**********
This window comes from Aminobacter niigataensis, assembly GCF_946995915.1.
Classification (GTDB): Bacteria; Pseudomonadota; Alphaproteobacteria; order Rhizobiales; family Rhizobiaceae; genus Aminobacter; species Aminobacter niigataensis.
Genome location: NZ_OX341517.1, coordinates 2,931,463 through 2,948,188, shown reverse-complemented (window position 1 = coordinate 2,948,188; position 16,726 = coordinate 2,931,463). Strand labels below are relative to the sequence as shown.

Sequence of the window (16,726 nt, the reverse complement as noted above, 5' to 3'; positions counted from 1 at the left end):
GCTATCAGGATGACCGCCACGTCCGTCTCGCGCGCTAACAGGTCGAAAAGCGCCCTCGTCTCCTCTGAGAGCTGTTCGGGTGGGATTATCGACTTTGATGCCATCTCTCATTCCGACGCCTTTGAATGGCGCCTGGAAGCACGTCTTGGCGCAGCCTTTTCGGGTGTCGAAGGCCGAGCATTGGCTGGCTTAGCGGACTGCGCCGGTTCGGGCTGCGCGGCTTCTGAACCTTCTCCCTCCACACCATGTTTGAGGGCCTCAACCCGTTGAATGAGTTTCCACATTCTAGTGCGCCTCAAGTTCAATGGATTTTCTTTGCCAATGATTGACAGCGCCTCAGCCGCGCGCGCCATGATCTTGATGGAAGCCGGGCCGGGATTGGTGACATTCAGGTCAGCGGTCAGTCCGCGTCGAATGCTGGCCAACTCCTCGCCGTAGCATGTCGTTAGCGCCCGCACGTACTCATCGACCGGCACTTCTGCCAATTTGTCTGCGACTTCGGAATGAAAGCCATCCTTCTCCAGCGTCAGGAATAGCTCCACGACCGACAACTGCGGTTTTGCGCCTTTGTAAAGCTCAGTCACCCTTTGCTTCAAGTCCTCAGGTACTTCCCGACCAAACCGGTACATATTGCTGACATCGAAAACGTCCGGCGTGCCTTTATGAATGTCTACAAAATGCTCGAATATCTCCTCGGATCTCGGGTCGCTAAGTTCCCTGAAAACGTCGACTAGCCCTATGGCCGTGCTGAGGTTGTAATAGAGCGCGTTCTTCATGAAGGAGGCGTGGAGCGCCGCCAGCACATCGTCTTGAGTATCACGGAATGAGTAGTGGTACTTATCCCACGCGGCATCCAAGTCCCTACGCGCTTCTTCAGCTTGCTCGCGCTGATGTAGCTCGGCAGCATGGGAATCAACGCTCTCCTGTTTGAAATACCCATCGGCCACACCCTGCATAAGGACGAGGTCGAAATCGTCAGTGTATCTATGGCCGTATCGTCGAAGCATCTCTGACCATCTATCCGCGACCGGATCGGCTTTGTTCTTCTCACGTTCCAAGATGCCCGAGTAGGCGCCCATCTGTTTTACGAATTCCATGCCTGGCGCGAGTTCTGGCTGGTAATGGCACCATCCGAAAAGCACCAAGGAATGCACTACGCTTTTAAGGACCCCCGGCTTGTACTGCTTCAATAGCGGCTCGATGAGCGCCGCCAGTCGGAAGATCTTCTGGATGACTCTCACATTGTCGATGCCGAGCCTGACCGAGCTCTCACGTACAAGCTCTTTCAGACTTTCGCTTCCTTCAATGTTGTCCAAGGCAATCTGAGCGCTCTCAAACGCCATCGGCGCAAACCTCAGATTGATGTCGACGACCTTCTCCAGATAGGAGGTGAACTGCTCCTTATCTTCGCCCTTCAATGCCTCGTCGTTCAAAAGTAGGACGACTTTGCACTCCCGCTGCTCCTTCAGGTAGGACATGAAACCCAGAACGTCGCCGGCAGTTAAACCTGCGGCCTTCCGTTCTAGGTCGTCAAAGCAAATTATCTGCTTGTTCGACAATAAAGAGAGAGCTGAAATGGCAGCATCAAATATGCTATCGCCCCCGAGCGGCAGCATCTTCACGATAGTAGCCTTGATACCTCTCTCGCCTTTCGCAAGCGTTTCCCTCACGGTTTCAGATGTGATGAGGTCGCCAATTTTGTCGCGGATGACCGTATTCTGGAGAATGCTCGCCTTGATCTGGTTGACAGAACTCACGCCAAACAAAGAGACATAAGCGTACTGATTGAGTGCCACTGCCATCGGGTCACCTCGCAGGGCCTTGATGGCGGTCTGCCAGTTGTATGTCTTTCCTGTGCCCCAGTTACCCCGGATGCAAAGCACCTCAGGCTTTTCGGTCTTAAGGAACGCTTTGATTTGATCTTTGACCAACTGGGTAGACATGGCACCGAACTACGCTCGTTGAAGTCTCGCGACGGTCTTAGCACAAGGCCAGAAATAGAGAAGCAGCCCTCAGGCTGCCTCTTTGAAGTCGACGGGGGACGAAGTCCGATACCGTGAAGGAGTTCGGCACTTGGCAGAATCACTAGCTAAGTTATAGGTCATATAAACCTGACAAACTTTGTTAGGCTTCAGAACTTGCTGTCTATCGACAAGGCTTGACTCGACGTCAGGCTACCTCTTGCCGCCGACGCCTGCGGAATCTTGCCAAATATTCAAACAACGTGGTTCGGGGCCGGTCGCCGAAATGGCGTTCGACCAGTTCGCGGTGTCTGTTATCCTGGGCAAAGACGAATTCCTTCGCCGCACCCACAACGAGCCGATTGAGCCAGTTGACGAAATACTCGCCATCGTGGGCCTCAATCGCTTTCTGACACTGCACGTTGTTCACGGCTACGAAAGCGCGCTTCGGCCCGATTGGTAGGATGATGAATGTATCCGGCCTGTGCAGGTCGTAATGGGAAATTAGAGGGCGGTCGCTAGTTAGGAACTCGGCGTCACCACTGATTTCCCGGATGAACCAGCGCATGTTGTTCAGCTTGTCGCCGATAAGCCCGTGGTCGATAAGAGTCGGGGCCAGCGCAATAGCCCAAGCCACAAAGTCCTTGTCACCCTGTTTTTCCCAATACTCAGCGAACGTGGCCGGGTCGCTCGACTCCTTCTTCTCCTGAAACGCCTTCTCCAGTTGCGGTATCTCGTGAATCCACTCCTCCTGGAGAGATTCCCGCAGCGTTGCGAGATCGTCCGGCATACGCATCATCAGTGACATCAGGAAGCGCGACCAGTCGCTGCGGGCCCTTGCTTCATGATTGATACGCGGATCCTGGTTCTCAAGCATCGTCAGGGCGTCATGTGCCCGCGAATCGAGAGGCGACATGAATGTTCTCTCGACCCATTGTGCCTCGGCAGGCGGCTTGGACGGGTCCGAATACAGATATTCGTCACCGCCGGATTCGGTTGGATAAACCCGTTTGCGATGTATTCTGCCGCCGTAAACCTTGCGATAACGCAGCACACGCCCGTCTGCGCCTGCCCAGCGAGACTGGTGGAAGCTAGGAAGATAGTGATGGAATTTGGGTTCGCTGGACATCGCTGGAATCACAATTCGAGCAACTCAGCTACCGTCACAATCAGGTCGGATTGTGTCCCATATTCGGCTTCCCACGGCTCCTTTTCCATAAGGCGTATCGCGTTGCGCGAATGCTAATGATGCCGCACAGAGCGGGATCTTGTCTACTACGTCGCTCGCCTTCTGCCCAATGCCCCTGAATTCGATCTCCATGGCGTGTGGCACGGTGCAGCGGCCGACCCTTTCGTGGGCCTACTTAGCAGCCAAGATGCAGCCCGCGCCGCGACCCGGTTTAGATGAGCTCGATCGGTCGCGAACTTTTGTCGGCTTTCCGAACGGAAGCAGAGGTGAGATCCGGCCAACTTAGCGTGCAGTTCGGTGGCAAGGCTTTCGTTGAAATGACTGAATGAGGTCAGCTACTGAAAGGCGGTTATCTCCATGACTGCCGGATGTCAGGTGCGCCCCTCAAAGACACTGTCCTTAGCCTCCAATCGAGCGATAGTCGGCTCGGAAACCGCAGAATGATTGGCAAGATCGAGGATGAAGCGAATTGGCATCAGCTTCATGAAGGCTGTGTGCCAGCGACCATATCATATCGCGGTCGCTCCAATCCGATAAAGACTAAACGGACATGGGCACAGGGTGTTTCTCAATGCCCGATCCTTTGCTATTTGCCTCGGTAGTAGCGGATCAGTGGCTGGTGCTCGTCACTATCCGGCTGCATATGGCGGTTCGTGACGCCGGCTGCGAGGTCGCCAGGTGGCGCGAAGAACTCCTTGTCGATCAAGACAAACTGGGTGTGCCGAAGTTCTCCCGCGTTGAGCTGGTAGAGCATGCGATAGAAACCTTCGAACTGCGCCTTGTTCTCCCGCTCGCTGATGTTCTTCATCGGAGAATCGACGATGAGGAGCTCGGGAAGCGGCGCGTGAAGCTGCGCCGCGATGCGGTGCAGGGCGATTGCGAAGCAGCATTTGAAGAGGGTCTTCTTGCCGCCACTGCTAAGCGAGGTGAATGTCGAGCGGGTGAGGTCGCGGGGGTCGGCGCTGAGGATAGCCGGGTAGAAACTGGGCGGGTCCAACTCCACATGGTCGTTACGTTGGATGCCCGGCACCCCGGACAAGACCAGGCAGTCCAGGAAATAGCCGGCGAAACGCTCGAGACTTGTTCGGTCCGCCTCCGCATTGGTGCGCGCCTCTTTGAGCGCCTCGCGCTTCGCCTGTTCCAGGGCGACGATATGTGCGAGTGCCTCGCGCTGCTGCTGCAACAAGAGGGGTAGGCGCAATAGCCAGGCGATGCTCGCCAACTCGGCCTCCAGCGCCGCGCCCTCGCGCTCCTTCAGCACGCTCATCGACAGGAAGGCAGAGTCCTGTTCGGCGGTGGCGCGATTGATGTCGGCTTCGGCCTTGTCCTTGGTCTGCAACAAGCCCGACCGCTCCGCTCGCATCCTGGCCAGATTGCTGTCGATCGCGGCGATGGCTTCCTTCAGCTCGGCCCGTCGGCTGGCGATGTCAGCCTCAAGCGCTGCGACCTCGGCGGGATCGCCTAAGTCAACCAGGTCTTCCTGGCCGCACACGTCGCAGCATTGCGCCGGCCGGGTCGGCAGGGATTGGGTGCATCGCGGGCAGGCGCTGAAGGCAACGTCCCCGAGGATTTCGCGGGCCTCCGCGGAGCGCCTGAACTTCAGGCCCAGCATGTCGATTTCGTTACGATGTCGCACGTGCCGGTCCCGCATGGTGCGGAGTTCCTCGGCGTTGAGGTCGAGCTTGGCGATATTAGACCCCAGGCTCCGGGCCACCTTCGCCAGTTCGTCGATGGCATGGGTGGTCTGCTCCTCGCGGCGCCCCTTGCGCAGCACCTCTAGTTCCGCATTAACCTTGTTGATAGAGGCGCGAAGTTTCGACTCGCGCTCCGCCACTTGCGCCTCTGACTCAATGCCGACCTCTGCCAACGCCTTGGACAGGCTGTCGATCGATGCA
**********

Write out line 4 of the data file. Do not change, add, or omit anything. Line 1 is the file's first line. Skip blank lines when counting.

Sequence of the window (16,726 nt, the reverse complement as noted above, 5' to 3'; positions counted from 1 at the left end):